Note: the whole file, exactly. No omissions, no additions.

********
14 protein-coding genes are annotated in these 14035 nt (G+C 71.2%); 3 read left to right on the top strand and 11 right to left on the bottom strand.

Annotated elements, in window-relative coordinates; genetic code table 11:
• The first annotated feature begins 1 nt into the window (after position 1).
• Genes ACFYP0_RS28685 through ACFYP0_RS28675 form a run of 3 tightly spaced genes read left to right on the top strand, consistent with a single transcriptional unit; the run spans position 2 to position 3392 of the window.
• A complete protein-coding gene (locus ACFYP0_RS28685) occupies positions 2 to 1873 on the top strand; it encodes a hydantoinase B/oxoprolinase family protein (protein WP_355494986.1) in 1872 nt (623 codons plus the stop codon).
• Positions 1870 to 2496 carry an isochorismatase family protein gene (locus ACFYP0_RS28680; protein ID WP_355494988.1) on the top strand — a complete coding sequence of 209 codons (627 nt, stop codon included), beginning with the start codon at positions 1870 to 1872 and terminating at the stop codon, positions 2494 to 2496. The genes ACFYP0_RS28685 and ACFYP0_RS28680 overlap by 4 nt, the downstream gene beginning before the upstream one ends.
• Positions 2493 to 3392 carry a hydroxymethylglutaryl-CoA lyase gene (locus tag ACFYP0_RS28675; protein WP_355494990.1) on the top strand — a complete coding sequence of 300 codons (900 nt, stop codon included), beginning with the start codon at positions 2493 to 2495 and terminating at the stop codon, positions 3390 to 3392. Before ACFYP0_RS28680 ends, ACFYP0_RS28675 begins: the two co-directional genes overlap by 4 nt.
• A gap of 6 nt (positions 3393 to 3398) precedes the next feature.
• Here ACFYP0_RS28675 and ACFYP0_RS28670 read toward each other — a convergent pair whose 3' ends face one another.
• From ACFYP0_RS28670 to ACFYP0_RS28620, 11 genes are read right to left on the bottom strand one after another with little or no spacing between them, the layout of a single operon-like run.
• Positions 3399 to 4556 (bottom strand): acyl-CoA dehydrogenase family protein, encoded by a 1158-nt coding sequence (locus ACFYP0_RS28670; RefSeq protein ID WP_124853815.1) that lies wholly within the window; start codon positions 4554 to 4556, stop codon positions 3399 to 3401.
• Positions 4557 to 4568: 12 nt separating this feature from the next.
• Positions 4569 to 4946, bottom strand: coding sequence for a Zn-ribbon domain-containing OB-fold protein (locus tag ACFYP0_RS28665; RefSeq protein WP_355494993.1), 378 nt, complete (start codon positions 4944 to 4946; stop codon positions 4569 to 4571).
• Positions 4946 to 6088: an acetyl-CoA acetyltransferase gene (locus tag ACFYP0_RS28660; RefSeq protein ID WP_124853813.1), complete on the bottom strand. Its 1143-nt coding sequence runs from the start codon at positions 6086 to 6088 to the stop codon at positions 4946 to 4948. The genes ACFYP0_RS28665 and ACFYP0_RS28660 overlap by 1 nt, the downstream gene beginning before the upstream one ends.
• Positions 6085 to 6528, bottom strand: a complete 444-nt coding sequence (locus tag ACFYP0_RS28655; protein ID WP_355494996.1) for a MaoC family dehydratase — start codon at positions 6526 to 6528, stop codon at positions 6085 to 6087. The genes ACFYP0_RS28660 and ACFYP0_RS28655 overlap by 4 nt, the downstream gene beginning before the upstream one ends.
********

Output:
14 protein-coding genes are annotated in these 14035 nt (G+C 71.2%); 3 read left to right on the top strand and 11 right to left on the bottom strand.

Annotated elements, in window-relative coordinates; genetic code table 11:
• The first annotated feature begins 1 nt into the window (after position 1).
• Genes ACFYP0_RS28685 through ACFYP0_RS28675 form a run of 3 tightly spaced genes read left to right on the top strand, consistent with a single transcriptional unit; the run spans position 2 to position 3392 of the window.
• A complete protein-coding gene (locus ACFYP0_RS28685) occupies positions 2 to 1873 on the top strand; it encodes a hydantoinase B/oxoprolinase family protein (protein WP_355494986.1) in 1872 nt (623 codons plus the stop codon).
• Positions 1870 to 2496 carry an isochorismatase family protein gene (locus ACFYP0_RS28680; protein ID WP_355494988.1) on the top strand — a complete coding sequence of 209 codons (627 nt, stop codon included), beginning with the start codon at positions 1870 to 1872 and terminating at the stop codon, positions 2494 to 2496. The genes ACFYP0_RS28685 and ACFYP0_RS28680 overlap by 4 nt, the downstream gene beginning before the upstream one ends.
• Positions 2493 to 3392 carry a hydroxymethylglutaryl-CoA lyase gene (locus tag ACFYP0_RS28675; protein WP_355494990.1) on the top strand — a complete coding sequence of 300 codons (900 nt, stop codon included), beginning with the start codon at positions 2493 to 2495 and terminating at the stop codon, positions 3390 to 3392. Before ACFYP0_RS28680 ends, ACFYP0_RS28675 begins: the two co-directional genes overlap by 4 nt.
• A gap of 6 nt (positions 3393 to 3398) precedes the next feature.
• Here ACFYP0_RS28675 and ACFYP0_RS28670 read toward each other — a convergent pair whose 3' ends face one another.
• From ACFYP0_RS28670 to ACFYP0_RS28620, 11 genes are read right to left on the bottom strand one after another with little or no spacing between them, the layout of a single operon-like run.
• Positions 3399 to 4556 (bottom strand): acyl-CoA dehydrogenase family protein, encoded by a 1158-nt coding sequence (locus ACFYP0_RS28670; RefSeq protein ID WP_124853815.1) that lies wholly within the window; start codon positions 4554 to 4556, stop codon positions 3399 to 3401.
• Positions 4557 to 4568: 12 nt separating this feature from the next.
• Positions 4569 to 4946, bottom strand: coding sequence for a Zn-ribbon domain-containing OB-fold protein (locus tag ACFYP0_RS28665; RefSeq protein WP_355494993.1), 378 nt, complete (start codon positions 4944 to 4946; stop codon positions 4569 to 4571).
• Positions 4946 to 6088: an acetyl-CoA acetyltransferase gene (locus tag ACFYP0_RS28660; RefSeq protein ID WP_124853813.1), complete on the bottom strand. Its 1143-nt coding sequence runs from the start codon at positions 6086 to 6088 to the stop codon at positions 4946 to 4948. The genes ACFYP0_RS28665 and ACFYP0_RS28660 overlap by 1 nt, the downstream gene beginning before the upstream one ends.
• Positions 6085 to 6528, bottom strand: a complete 444-nt coding sequence (locus tag ACFYP0_RS28655; protein ID WP_355494996.1) for a MaoC family dehydratase — start codon at positions 6526 to 6528, stop codon at positions 6085 to 6087. The genes ACFYP0_RS28660 and ACFYP0_RS28655 overlap by 4 nt, the downstream gene beginning before the upstream one ends.